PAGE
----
Fasten the end in place with a few stitches using regular sewing thread and then continue to back stitch across the width of the rose securing each ring of the coil to the one next to it and so on.

Carry on making roses of various sizes and placing them on the cuff until you're happy with the the layout.

Next take the small piece of green felt and cut out a few small leaf shapes, you can make them as big or small as you like. I think five little ones looks nice.

Transfer your rose design off the cuff and starting with the centre rose begin to stitch each rose in place using a sharp needle and the silver embroidery thread*. Draw each stitch quite tight into the jersey. It will pull in sections of the rose giving it more texture and definition making it look more like a rose. Try and catch each ring of the coil with at least 3-4 stitches not forgetting to tuck those little leaves in and secure them with a few stitches too.

Next comes the buttons. Wedge the shank of the buttons down in between the roses and secure in place with regular sewing thread.

You could leave it at that, but I like to add a few stitches in contrasting yarn (I've chosen lambs wool here) in between and around the roses.

Again taking some of the contrasting yarn, make a loop for fastening the cuff by casting 25 sts onto 4mm needles and without knitting any rows, cast the stitches off again. Secure both ends together and trim away the excess yarn.

If knitting isn't your thing you could braid 3 lengths of yarn together or just use a length of cord or ribbon making sure that the loop is large enough to pass your large button through.

Now to pin everything in place. Start by placing the loop with the knotted end sticking out at one end of the right side of the cuff and pin in place. With right sides together continue pinning all the way around. The roses in the centre of the cuff will make it balloon out slightly in the middle but just make sure the edges are matched and pinned and it will all come good.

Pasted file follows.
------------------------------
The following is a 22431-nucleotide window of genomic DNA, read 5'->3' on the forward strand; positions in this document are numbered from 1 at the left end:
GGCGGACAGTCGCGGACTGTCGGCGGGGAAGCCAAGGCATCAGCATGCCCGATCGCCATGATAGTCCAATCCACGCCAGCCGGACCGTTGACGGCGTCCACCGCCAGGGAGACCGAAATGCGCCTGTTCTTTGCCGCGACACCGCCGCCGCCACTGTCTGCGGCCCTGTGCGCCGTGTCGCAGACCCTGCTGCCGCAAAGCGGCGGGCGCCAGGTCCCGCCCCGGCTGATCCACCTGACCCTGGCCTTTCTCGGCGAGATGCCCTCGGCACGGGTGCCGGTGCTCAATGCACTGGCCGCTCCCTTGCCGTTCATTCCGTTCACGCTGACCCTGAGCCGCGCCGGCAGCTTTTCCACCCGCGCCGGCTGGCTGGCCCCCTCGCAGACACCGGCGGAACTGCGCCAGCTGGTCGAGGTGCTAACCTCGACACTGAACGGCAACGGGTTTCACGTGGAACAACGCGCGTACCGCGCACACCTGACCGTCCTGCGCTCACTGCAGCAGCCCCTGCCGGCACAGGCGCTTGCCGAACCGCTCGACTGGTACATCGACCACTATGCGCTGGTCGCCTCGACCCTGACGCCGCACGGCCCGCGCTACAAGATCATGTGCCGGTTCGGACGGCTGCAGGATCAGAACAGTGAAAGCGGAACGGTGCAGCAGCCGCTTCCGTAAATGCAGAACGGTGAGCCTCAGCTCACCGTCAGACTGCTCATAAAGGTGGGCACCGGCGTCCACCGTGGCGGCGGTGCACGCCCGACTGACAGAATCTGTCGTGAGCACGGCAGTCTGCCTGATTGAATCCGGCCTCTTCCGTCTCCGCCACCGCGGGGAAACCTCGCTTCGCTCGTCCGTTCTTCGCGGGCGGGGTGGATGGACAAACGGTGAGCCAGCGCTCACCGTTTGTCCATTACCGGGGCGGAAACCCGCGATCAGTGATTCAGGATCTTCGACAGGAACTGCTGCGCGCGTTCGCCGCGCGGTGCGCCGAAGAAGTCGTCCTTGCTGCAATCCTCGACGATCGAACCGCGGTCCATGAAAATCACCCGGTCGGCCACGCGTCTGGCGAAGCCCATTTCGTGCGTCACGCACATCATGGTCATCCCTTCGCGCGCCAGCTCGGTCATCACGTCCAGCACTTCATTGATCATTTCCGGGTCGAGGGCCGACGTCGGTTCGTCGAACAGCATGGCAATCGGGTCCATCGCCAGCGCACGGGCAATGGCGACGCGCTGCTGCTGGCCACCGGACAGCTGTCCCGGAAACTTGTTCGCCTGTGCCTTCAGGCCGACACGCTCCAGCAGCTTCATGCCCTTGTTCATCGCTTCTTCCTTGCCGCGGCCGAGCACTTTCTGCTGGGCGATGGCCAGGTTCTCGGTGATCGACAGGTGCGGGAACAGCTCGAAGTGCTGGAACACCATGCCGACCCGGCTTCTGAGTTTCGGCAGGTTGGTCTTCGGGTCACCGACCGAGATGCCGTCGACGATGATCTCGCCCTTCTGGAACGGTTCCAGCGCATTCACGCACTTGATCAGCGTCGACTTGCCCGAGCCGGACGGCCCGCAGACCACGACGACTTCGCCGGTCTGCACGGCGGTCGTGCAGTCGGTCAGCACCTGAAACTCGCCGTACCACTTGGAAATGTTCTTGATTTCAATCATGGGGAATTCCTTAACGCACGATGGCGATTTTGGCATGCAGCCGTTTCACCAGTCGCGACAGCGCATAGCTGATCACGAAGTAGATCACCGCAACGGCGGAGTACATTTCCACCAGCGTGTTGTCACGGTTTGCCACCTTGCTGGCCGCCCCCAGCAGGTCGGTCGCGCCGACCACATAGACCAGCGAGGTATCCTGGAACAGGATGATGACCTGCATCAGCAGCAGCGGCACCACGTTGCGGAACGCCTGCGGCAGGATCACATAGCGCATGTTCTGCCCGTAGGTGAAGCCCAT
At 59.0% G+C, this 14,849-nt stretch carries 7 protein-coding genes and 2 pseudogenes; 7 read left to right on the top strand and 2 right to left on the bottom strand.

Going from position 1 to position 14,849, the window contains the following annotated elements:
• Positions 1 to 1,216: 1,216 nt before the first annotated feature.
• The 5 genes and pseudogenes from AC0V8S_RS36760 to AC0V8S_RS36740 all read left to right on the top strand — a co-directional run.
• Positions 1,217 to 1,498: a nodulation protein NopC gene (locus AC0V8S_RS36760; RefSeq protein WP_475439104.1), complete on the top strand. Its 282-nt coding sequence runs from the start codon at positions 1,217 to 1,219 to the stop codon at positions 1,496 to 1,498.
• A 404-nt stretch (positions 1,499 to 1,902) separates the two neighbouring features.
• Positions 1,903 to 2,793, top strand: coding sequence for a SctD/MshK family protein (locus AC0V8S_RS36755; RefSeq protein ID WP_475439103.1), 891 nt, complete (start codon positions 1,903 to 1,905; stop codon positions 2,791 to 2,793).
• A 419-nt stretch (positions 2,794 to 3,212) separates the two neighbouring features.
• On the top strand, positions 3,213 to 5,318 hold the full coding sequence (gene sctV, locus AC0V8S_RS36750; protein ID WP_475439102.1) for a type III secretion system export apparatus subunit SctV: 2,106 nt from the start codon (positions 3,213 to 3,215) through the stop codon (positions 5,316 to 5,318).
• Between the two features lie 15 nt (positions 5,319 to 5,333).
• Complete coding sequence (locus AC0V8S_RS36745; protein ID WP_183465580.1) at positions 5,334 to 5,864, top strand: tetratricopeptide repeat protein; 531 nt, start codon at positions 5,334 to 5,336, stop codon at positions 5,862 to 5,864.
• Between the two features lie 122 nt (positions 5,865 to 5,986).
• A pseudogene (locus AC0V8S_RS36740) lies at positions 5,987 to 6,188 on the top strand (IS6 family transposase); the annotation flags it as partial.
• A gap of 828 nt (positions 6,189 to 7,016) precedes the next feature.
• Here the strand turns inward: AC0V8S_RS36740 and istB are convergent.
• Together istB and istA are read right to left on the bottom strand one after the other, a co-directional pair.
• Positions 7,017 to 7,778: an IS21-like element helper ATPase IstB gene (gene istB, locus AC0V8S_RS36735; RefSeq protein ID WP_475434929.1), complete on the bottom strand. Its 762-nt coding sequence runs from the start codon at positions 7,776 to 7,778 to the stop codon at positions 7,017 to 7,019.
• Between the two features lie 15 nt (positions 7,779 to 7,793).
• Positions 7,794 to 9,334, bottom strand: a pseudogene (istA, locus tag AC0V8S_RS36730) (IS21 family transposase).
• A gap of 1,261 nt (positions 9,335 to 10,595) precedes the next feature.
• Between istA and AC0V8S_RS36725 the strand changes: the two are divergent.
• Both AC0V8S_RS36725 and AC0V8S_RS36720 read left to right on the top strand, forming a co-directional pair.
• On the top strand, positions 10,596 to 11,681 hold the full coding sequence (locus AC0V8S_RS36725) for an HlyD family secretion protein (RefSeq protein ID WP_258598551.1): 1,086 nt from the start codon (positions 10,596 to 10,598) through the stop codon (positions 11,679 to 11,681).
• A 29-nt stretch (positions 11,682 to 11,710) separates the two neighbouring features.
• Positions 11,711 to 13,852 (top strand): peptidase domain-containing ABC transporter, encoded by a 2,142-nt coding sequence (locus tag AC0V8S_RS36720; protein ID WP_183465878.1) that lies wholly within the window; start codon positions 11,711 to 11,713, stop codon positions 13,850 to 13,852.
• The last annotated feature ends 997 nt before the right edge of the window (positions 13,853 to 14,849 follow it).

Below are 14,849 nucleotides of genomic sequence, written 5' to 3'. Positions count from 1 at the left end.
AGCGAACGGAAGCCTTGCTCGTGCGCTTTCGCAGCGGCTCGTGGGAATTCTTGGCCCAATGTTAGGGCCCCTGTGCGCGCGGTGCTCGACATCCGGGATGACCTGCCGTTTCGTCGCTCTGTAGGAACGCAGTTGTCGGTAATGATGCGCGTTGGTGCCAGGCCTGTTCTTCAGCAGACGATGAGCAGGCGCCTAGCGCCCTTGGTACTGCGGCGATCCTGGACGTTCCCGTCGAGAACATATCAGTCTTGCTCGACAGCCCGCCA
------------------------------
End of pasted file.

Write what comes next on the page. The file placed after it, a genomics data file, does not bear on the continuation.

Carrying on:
Sew around the cuff 1/2 inch from the edge, not forgetting to leave a 2 inch gap for turning on the short edge opposite the end with the yarn loop. Stitch back and forth over the yarn loop 2-3 times to secure and back stitch at either side of the turning gap. It can be a bit of a wiggle to turn these and you don't want to start pulling stitches out.

Clip the corners of the cuff, but leave the excess in place around the edges.

Turn the cuff through so that right sides are facing out and press on the reverse with a hot iron. Pin the edges in at the turning gap, pin in place and press again with the iron.

Back to the sewing machine and top stitch along the short edge only to close the turning gap. You can hand sew this closed if you prefer.

Finally wrap the cuff around your wrist and place the large button for fastening. Sew this securely in place on the cuff and you're all done.

Of course if all that is just too much hassle you could treat yourself to a ready made cuff from my shop or, if you can make your way back here again on Friday, I'll be holding a giveaway for this lovely yellow one.

*I like to use silver because the jersey has a bit of sheen to it and even when I use thread which matches perfectly it sticks out like a sore thumb because it reflects the light differently. I figure if the stitches are going to be visible, they might just as well be pretty.

Hey look it's a sunflower!!!

I know, I know a sunflower is not exactly out of the ordinary, but we've been trying to grow one for three years now....

alright I tell a lie. We tried growing one for two years, realised it was a royal pain in the backside and gave it up as a bad job.

The first year we filled four huge planters and put six seeds in each figuring that we could thin all but the strongest seedling from each pot and we'd be on our merry way to a garden full of sunflowers. Ah no ... the seeds were obviously duff and not one even bothered to give the whole growing malarkey a go.